Letters

Letters 08-31-2015

Inalienable Rights This is a response to the “No More State Theatre” in your August 24th edition. I think I will not be the only response to this pathetic and narrow-minded letter that seems rather out of place in the northern Michigan that I know. To think we will not be getting your 25 cents for the movie you refused to see, but more importantly we will be without your “two cents” on your thoughts of a marriage at the State Theatre...

Enthusiastically Democratic Since I was one of the approximately 160 people present at when Senator Debbie Stabenow spoke on August 14 in Charlevoix, I was surprised to read in a letter to Northern Express that there was a “rather muted” response to Debbie’s announcement that she has endorsed Hillary Clinton for president...

Not Hurting I surely think the State Theatre will survive not having the homophobic presence of Colleen Smith and her family attend any matinees. I think “Ms.” Smith might also want to make sure that any medical personnel, bank staff, grocery store staff, waiters and/or waitress, etc. are not homosexual before accepting any service or product from them...

Stay Home I did not know whether to laugh or cry when I read the letter of the extremely homophobic, “disgusted” writer. She now refuses to patronize the State Theatre because she evidently feels that its confines have been poisoned by the gay wedding ceremony held there...

Keep Away In response to Colleen Smith of Cadillac who refused to bring her family to the State Theatre because there was a gay wedding there: Keep your 25 cents and your family out of Traverse City...

Celebrating Moore And A Theatre I was 10 years old when I had the privilege to see my first film at the State Theatre. I will never forget that experience. The screen was almost the size of my bedroom I shared with my older sister. The bursting sounds made me believe I was part of the film...

Outdated Thinking This letter is in response to Colleen Smith. She made public her choice to no longer go to the State Theater due to the fact that “some homosexuals” got married there. I’m not outraged by her choice; we don’t need any more hateful, self-righteous bigots in our town. She can keep her 25 cents...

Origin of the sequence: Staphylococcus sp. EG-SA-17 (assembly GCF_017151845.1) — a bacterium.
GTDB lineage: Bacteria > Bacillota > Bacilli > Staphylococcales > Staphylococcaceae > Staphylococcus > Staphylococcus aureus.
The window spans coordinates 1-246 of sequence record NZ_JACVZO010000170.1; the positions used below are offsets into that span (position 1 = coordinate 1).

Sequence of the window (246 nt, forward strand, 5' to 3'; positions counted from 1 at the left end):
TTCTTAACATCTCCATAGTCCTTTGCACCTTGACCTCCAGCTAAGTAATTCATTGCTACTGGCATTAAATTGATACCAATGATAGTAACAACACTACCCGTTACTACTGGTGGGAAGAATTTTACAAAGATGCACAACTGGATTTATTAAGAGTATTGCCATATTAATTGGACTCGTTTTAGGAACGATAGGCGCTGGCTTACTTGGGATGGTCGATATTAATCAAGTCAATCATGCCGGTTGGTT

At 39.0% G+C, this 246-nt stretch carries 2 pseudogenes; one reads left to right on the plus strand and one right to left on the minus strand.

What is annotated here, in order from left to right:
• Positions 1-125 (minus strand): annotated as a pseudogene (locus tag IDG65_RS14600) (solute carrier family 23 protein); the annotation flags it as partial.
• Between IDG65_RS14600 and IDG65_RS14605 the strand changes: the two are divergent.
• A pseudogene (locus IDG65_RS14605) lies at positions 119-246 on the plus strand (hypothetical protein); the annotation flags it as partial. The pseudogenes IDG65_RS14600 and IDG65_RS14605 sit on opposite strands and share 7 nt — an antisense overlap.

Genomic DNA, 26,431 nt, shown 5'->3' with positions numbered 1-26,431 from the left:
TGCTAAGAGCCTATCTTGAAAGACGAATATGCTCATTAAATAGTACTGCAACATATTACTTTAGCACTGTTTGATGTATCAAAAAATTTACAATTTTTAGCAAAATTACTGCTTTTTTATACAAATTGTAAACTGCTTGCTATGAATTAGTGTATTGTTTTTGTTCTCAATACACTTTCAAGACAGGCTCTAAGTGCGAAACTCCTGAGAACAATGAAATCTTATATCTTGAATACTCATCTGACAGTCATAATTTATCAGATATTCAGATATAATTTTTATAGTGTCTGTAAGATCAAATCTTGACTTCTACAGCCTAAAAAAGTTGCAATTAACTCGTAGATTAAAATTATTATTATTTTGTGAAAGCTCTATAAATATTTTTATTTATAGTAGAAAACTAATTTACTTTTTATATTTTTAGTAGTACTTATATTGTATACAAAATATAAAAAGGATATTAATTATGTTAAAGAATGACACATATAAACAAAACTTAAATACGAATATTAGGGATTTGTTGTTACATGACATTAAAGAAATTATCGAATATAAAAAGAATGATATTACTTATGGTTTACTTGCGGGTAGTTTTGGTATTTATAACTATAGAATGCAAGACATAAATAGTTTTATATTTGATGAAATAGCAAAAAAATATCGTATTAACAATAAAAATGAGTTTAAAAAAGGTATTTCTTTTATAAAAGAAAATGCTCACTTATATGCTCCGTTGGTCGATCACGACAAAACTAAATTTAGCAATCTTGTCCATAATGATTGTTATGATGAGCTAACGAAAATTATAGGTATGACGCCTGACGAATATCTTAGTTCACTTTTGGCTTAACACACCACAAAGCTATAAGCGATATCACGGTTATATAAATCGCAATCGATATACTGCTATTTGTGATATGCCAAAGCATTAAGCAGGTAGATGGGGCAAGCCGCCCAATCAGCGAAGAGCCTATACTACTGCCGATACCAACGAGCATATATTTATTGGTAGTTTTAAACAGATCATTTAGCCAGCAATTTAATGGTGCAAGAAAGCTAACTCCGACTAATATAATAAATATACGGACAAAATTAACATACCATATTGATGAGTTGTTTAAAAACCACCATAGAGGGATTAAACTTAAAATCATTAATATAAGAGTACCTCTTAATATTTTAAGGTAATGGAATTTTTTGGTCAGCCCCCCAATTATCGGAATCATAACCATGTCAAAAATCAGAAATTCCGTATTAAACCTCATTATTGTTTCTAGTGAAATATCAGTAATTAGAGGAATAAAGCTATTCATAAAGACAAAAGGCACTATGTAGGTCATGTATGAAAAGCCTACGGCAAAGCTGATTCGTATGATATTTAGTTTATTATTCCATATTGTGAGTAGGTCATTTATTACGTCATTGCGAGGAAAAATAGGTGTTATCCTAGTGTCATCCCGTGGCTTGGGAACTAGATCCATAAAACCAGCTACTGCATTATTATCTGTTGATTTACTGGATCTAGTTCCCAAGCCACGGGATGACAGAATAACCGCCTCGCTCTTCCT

Mackinac Pipeline Must Be Shut Down Crude oil flowing through Enbridge’s 60-yearold pipeline beneath the Mackinac Straits and the largest collection of fresh water on the planet should be a serious concern for every resident of the USA and Canada. Enbridge has a very “accident” prone track record...

Your Rights To Colleen, who wrote about the State Theatre: Let me thank you for sharing your views; I think most of us are well in support of the first amendment, because as you know- it gives everyone the opportunity to express their opinions. I also wanted to thank Northern Express for not shutting down these types of letters right at the source but rather giving the community a platform for education...

No Role Model [Fascinating Person from last week’s issue] Jada quoted: “I want to be a role model for girls who are interested in being in the outdoors.” I enjoy being in the outdoors, but I don’t want to kill animals for trophy...

Home · Articles · News · Features · A world class ride/ Gaylord to...
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A world class ride/ Gaylord to Mackinaw

Robert Downes - August 25th, 2008
This sure seems like a good place to run into a bear, you think as you roll through the forest north of Vanderbilt. The bike trail skirts the Pigeon River Forest and the trees are thick as a jungle on either side of the path, which runs like an arrow through the green.
Alas, there are no bear sightings today, but tomorrow you spot a porcupine waddling along the new Gaylord-to-Mackinaw Rail Trail, which is a dream come true for Michigan cyclists.